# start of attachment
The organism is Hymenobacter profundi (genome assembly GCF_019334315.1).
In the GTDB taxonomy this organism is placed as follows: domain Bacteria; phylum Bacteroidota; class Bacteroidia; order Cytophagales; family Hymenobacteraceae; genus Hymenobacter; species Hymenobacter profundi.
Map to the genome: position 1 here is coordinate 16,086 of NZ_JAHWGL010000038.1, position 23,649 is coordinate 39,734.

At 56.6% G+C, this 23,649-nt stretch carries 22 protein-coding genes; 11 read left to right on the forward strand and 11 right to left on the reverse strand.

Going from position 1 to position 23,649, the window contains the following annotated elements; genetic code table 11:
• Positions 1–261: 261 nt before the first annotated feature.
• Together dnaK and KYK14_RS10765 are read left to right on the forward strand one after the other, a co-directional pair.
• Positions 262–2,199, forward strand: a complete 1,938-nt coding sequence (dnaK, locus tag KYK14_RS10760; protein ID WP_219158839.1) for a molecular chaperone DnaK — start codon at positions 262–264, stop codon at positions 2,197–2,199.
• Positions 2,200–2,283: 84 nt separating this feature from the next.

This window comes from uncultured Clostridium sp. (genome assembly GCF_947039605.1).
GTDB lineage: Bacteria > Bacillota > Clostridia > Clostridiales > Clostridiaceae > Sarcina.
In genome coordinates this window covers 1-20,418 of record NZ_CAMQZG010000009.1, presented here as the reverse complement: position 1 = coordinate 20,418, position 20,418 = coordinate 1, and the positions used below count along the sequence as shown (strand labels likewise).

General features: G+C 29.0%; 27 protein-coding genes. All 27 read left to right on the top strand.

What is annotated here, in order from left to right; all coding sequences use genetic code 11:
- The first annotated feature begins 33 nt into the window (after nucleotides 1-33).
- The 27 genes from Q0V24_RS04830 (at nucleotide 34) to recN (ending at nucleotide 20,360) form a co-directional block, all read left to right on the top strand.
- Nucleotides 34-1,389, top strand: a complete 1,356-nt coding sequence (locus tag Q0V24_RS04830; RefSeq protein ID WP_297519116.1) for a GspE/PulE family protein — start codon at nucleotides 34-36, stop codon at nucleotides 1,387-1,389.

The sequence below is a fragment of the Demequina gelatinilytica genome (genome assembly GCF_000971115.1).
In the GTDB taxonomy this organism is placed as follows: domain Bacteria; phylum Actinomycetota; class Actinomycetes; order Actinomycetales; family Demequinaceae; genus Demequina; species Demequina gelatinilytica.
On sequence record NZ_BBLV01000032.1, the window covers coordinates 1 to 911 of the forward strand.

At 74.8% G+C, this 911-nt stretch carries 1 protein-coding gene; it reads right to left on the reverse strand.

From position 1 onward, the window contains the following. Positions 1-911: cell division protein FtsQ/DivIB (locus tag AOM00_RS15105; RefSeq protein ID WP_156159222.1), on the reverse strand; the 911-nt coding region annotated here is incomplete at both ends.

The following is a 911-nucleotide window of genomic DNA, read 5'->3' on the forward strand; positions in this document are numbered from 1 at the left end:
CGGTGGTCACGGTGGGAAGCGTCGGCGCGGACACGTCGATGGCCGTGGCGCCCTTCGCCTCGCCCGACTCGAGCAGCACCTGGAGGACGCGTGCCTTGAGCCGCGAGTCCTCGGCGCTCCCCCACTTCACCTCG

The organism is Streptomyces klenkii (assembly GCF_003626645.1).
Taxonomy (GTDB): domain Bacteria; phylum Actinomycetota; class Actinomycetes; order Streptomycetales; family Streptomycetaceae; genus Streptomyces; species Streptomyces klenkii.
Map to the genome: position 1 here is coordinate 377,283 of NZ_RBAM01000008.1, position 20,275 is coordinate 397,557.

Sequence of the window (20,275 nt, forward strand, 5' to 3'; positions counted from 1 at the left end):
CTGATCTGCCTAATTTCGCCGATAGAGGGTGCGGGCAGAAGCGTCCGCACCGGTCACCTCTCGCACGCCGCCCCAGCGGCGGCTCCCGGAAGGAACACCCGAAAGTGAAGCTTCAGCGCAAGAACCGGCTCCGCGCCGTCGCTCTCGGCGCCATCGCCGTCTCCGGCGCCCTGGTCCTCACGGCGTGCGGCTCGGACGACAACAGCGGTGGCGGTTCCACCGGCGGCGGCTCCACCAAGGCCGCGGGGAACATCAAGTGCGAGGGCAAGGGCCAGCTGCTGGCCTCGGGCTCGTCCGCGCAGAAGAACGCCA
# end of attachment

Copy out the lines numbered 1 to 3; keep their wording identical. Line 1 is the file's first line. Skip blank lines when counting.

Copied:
The organism is Hymenobacter profundi (genome assembly GCF_019334315.1).
In the GTDB taxonomy this organism is placed as follows: domain Bacteria; phylum Bacteroidota; class Bacteroidia; order Cytophagales; family Hymenobacteraceae; genus Hymenobacter; species Hymenobacter profundi.
Map to the genome: position 1 here is coordinate 16,086 of NZ_JAHWGL010000038.1, position 23,649 is coordinate 39,734.